Over the past few days, McCain aired his first TV ad while Romney aired his 10,000th.
WASHINGTON (CNN) - Over the past few days, two presidential candidates marked a “first” in their competing bids for the Republican presidential nomination.
For Arizona Sen. John McCain, the weekend marked the first time he took to the airwaves to tout his candidacy with an ad buy in New Hampshire. But it is the milestone former Massachusetts Gov. Mitt Romney just passed that is head shaking.
Romney is the first presidential candidate to run at least 10,000 political ads this election cycle, according to an analysis conducted by TNS Media Intelligence/CMAG, CNN’s consultant on political advertising spending. And there is no White House hopeful in sight to catch up to him anytime soon – unless a candidate immediately opens up the campaign war chest and begins to saturate the airwaves.
“This shows that Romney is a force to be reckoned with, and he clearly is relying on paid advertising and paid media to move his campaign,” said Evan Tracey, chief operating office of the TNSMI/CMAG.
Tracey also noted that this is “probably the quietest 10,000 commercials you will ever see” in a presidential campaign, because the ads have aired almost exclusively in Iowa and New Hampshire with a smaller number of runs in South Carolina and Florida.
While it may be the quietest, it has not been the cheapest. Romney has spent approximately $8 million on his ads since he began airing them in February.
In contrast, McCain has spent the better part of the summer rebuilding his campaign after an internal implosion brought it to its knees. Poor fundraising, questionable management of campaign funds and a large expensive staff forced McCain to make a midcourse correction. He is now working with a leaner operation, and he has slowly returned to his old feisty form – a trait that was embraced by supporters and the media in his failed 2000 bid for the Republican presidential nomination.
McCain’s ad buy is designed to help him continue to build support in New Hampshire, a state he won in 2000. In the latest CNN/WMUR New Hampshire presidential primary poll - conducted by the University of New Hampshire - McCain checks in at 18 percent, up six percentage points from the July survey.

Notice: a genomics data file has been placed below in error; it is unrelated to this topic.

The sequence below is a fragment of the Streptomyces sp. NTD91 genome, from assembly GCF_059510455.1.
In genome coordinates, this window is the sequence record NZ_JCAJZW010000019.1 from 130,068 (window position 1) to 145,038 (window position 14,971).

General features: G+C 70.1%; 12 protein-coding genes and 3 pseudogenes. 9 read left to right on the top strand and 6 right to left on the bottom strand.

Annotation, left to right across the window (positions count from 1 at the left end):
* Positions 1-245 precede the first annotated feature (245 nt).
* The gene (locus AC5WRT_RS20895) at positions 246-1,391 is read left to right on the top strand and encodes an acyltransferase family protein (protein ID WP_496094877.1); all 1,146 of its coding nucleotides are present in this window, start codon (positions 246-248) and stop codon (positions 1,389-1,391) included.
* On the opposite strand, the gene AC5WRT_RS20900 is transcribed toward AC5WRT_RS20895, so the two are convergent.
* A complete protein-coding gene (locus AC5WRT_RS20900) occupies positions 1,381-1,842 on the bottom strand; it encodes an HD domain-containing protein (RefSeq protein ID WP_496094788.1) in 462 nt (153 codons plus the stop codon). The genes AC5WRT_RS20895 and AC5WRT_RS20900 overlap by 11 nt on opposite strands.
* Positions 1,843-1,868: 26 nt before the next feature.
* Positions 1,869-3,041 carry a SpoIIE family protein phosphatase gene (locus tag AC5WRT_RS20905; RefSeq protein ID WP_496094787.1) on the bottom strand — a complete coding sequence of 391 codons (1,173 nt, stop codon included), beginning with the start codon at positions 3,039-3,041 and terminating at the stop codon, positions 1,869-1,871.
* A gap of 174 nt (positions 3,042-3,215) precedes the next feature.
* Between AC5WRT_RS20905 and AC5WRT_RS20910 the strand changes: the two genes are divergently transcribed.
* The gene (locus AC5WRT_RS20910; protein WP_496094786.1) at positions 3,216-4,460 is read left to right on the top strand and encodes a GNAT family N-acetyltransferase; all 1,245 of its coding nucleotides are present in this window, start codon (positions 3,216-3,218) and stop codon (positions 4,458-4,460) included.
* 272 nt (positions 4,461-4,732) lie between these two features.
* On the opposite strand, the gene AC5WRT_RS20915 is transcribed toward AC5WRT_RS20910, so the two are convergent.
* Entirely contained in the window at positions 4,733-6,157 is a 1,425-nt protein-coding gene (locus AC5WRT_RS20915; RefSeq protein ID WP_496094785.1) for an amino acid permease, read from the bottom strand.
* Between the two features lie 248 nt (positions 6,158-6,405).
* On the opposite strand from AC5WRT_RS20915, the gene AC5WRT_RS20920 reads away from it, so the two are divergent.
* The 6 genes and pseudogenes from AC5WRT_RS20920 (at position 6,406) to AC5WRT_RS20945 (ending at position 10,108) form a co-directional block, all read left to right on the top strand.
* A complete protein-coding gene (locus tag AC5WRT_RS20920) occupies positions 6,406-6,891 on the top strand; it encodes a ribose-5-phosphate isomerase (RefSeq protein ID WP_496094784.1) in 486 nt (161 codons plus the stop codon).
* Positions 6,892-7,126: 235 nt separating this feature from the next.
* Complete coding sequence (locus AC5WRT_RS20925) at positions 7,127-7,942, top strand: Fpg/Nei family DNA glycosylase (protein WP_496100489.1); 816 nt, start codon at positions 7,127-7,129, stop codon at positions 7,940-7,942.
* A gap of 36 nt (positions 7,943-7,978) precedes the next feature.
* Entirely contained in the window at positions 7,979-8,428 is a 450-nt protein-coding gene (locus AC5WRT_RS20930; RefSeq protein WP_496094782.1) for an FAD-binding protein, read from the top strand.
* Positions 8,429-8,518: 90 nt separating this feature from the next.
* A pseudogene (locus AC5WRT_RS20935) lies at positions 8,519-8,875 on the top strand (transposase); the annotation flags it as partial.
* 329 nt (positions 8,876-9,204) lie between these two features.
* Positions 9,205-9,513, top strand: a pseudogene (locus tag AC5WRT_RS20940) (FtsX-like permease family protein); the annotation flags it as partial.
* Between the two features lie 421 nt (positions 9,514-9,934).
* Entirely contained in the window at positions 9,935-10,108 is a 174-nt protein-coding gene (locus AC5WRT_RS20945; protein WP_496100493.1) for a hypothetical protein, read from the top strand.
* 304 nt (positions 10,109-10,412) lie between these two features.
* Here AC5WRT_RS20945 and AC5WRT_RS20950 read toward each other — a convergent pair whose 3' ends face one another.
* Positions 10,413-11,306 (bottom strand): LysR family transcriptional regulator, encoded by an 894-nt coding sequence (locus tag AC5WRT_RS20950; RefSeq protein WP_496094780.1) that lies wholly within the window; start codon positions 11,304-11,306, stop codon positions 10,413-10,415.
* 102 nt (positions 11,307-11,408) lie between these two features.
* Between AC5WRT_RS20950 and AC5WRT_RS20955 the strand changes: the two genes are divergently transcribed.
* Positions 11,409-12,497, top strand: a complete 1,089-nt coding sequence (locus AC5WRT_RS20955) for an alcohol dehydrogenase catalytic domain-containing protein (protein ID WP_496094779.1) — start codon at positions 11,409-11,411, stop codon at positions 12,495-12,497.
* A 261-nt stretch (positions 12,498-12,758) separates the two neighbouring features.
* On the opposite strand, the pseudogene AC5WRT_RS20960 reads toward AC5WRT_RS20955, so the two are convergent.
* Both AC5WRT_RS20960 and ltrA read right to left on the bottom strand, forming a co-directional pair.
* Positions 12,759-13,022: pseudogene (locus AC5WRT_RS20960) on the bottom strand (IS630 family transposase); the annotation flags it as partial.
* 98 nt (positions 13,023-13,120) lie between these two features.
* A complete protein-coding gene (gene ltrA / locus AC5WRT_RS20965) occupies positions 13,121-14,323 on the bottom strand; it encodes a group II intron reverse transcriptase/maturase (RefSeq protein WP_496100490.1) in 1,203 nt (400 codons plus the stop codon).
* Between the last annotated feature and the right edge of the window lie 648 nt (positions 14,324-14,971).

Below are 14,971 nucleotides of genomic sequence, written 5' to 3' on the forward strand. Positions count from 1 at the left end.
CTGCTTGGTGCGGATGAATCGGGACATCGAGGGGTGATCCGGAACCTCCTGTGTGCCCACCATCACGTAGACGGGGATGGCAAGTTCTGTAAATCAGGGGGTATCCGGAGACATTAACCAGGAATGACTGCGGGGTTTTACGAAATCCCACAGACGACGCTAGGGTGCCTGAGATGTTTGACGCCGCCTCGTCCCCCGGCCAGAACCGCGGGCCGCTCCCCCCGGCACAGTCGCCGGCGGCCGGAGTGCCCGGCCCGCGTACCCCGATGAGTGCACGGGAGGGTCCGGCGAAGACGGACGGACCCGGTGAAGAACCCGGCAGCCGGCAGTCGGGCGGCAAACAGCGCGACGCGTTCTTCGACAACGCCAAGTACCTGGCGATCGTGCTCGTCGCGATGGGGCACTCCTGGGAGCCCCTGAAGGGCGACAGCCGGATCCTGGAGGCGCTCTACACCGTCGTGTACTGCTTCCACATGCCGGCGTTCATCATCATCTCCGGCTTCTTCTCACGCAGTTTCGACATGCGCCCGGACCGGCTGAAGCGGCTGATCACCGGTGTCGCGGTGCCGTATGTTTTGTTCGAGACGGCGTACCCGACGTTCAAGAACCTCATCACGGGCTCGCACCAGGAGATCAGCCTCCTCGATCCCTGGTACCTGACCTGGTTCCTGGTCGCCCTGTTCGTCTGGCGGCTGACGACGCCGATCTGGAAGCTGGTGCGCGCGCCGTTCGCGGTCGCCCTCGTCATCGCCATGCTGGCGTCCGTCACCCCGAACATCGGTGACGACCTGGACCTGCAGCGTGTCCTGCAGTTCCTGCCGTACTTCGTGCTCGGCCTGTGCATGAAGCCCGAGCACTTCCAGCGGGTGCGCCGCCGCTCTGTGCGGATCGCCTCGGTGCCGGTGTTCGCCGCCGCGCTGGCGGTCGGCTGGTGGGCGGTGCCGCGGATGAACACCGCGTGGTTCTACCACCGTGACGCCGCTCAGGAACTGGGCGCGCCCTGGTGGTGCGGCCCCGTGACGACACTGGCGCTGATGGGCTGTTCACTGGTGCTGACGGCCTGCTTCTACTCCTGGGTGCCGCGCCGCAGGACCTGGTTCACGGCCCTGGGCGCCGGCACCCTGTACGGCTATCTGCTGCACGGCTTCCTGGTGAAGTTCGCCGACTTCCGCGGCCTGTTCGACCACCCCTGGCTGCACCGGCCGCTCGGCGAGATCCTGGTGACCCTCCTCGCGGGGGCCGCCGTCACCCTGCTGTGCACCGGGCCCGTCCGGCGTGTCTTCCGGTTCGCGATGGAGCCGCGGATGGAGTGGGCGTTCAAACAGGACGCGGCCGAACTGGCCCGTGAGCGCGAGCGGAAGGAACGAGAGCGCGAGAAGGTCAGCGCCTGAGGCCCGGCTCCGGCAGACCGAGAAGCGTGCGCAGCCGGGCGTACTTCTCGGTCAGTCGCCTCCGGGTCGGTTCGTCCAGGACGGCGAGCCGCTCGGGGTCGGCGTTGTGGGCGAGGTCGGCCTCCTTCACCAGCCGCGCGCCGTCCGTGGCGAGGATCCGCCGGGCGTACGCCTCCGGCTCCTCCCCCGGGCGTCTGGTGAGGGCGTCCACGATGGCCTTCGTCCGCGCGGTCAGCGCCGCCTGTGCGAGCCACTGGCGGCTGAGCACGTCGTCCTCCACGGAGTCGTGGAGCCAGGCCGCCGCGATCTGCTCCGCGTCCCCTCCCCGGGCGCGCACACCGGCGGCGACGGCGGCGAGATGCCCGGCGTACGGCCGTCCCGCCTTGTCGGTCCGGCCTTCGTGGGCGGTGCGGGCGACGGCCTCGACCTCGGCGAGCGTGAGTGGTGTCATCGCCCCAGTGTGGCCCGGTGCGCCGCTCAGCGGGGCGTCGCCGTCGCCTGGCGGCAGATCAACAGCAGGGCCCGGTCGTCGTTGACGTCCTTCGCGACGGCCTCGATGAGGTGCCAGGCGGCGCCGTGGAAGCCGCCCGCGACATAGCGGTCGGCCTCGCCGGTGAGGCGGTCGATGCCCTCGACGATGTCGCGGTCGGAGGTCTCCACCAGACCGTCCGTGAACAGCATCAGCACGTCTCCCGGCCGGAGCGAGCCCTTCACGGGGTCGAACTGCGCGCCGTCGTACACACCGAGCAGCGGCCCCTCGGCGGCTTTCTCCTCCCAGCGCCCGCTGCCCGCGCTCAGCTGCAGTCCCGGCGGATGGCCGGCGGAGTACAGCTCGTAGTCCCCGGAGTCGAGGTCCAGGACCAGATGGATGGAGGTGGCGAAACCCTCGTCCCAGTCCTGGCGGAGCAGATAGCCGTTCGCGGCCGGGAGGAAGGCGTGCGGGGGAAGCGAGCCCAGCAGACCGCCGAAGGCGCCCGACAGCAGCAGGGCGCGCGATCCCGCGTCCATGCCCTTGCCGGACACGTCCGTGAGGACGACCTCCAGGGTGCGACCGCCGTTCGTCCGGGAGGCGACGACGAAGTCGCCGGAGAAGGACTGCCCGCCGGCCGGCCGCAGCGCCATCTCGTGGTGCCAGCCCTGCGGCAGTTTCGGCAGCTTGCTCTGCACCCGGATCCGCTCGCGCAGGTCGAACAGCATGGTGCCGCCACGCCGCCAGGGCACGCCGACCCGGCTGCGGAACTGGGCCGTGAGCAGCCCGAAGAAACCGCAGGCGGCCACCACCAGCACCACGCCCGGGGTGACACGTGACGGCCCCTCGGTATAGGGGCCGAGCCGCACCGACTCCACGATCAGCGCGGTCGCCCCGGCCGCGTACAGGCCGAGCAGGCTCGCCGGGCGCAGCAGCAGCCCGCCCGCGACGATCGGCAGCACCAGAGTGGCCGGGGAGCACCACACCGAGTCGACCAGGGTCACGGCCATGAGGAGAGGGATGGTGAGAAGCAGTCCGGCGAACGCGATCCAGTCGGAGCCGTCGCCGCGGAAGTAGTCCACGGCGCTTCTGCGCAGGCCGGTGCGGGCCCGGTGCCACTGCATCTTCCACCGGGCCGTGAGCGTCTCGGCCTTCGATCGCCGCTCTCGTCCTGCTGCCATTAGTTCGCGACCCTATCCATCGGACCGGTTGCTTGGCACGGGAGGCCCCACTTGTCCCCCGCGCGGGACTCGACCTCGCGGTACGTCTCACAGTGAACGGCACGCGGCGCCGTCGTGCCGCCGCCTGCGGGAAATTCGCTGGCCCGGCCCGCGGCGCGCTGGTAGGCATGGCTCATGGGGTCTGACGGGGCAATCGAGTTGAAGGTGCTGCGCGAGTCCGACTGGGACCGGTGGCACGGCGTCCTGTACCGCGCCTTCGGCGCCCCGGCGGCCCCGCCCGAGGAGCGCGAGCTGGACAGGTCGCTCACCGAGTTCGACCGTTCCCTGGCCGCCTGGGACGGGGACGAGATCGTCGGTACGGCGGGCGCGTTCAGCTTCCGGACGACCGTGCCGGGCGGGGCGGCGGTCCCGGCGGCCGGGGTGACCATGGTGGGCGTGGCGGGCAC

The path to the Republican nomination for McCain begins in New Hampshire, while his rival, Romney, is eyeing an earlier start.
If there was one candidate in this pack of 2008 presidential contenders hoping to catch a wave out of Iowa to carry him to victories in New Hampshire, South Carolina and Florida before heading into “Super Tuesday,” it is Romney. And the former Massachusetts governor is working hard to put himself into position to try and ride the wave to victory. In addition to his ad buys in the state, Romney was the only major candidate to participate in the Iowa Republican Party straw poll in August. He won the contest, which is viewed as a test of organizational strength, by pouring money and resources into the event.
So far, Romney’s television advertising strategy appears to be paying off. He leads his GOP rivals in the most recent Newsweek poll of Iowa caucus-goers and remains one of the top choices of New Hampshire Republicans, according to the CNN/WMUR poll. (Romney did see his support slip significantly in the recent CNN/WMUR poll, but he still remains one of the favorites in this crucial early state).
Nationally, it is a different story for the former Massachusetts governor. His name ID remains low, but as one Romney advisor points out it is Iowa Republicans and New Hampshire Republicans who will be the first people to cast votes in the 2008 election.
Tracey said that, up until now, Romney’s Republican rivals have “basically ceded the airwaves” to the former Massachusetts governor. But Tracey notes that this will change as we move closer to January. Former New York City Mayor Rudy Giuliani and former Tennessee Sen. Fred Thompson will up the ante once they decide to put an emphasis on television advertising.
On the Democratic side, a review of television ad buying shows that New Mexico Gov. Bill Richardson is the leader in his party, having run more than 4,300 spots in Iowa and New Hampshire. Richardson’s decision to invest early in these states appears to be a wise move that has helped boost his candidacy. The Newsweek poll of Iowa caucus-goers has Richardson at 10 percent, while he is running in fourth place in New Hampshire, according to the CNN/WMUR poll. (Richardson did lose ground between the July and September CNN/WMUR polls, but it is support he likely would not have experienced had it not been for his clever “job interview” television commercials).
Meanwhile, the frontrunners for the Democratic presidential nomination have also kept the focus on Iowa and New Hampshire, with the former state getting the most attention. Illinois Sen. Barack Obama has aired more than 3,300 commercials, compared to New York Sen. Hillary Clinton, who has run nearly 1,700 spots.
And while this might seem overwhelming, it is just the beginning. As Tracey notes, the next three months is traditionally the busiest time for political television commercials. If you live in an early voting state, make sure you have the television remote control nearby.
- CNN Political Editor Mark Preston